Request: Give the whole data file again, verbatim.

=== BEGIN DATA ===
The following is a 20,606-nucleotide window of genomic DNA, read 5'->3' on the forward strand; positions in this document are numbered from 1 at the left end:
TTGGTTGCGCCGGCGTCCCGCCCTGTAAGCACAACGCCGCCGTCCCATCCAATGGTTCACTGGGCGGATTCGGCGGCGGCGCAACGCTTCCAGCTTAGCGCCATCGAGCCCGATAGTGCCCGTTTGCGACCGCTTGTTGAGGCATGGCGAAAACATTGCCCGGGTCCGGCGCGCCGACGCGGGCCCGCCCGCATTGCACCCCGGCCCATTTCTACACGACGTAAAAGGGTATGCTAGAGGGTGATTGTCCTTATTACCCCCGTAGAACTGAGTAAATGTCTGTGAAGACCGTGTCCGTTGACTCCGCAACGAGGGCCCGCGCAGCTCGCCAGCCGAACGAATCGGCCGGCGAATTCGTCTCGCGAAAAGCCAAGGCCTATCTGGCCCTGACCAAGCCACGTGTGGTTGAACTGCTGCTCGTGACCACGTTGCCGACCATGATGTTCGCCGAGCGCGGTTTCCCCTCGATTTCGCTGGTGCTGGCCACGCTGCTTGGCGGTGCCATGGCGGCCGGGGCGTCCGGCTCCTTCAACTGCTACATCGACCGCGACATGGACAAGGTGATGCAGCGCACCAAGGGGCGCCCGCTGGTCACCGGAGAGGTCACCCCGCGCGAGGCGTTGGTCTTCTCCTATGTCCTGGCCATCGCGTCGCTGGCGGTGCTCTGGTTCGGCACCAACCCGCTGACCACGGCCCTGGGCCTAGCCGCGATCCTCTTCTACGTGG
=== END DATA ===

The following is a 20,606-nucleotide window of genomic DNA, read 5'->3' on the forward strand; positions in this document are numbered from 1 at the left end:
TTGGTTGCGCCGGCGTCCCGCCCTGTAAGCACAACGCCGCCGTCCCATCCAATGGTTCACTGGGCGGATTCGGCGGCGGCGCAACGCTTCCAGCTTAGCGCCATCGAGCCCGATAGTGCCCGTTTGCGACCGCTTGTTGAGGCATGGCGAAAACATTGCCCGGGTCCGGCGCGCCGACGCGGGCCCGCCCGCATTGCACCCCGGCCCATTTCTACACGACGTAAAAGGGTATGCTAGAGGGTGATTGTCCTTATTACCCCCGTAGAACTGAGTAAATGTCTGTGAAGACCGTGTCCGTTGACTCCGCAACGAGGGCCCGCGCAGCTCGCCAGCCGAACGAATCGGCCGGCGAATTCGTCTCGCGAAAAGCCAAGGCCTATCTGGCCCTGACCAAGCCACGTGTGGTTGAACTGCTGCTCGTGACCACGTTGCCGACCATGATGTTCGCCGAGCGCGGTTTCCCCTCGATTTCGCTGGTGCTGGCCACGCTGCTTGGCGGTGCCATGGCGGCCGGGGCGTCCGGCTCCTTCAACTGCTACATCGACCGCGACATGGACAAGGTGATGCAGCGCACCAAGGGGCGCCCGCTGGTCACCGGAGAGGTCACCCCGCGCGAGGCGTTGGTCTTCTCCTATGTCCTGGCCATCGCGTCGCTGGCGGTGCTCTGGTTCGGCACCAACCCGCTGACCACGGCCCTGGGCCTAGCCGCGATCCTCTTCTACGTGG